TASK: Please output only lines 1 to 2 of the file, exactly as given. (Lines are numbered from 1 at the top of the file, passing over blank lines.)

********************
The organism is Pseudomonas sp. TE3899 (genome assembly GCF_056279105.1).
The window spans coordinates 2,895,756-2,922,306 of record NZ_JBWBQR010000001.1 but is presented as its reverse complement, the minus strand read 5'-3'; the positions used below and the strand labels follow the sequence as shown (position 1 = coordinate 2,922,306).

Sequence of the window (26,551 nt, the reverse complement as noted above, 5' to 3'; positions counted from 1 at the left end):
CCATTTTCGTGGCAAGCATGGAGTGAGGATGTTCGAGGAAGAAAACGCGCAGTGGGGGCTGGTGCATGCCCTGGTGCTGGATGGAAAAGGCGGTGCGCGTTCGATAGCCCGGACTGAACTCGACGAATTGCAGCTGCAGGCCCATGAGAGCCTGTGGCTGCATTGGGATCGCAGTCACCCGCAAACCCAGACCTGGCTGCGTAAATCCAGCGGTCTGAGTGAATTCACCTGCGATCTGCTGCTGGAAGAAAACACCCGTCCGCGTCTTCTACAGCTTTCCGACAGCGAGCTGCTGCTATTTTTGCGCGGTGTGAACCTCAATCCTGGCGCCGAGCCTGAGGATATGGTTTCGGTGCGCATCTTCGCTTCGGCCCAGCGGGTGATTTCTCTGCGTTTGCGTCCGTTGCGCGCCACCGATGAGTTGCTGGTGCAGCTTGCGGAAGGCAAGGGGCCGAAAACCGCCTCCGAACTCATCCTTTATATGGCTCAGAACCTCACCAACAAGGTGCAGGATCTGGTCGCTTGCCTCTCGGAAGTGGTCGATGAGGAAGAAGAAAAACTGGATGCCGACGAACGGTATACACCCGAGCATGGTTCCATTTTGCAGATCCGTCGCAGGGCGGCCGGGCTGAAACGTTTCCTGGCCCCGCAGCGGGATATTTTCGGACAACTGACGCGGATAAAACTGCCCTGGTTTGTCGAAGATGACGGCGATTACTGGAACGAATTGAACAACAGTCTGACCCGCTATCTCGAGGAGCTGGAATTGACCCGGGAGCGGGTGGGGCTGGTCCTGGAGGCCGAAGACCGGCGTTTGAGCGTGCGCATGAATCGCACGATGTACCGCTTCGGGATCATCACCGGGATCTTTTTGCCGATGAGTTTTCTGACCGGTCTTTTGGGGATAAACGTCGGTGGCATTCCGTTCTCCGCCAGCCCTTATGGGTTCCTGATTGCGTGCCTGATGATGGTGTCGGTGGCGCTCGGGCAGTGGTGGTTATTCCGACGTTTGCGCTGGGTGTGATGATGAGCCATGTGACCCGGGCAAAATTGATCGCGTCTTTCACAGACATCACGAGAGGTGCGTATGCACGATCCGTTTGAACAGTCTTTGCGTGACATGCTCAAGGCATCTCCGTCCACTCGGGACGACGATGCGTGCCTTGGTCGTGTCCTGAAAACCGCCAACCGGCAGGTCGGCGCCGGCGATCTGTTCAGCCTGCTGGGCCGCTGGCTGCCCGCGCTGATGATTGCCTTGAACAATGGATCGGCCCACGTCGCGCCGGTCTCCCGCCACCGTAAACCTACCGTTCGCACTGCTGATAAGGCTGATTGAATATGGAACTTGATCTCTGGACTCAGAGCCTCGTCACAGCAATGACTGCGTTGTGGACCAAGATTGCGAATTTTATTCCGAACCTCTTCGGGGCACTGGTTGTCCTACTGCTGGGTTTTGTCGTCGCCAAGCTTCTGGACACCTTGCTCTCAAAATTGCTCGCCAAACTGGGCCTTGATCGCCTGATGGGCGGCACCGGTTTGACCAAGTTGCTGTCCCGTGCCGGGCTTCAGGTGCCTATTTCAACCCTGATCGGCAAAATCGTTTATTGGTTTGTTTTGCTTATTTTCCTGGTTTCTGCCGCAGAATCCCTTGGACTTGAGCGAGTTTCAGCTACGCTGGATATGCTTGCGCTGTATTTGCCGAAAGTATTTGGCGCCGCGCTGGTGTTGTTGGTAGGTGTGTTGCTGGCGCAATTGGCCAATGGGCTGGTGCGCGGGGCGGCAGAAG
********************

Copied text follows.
The organism is Pseudomonas sp. TE3899 (genome assembly GCF_056279105.1).
The window spans coordinates 2,895,756-2,922,306 of record NZ_JBWBQR010000001.1 but is presented as its reverse complement, the minus strand read 5'-3'; the positions used below and the strand labels follow the sequence as shown (position 1 = coordinate 2,922,306).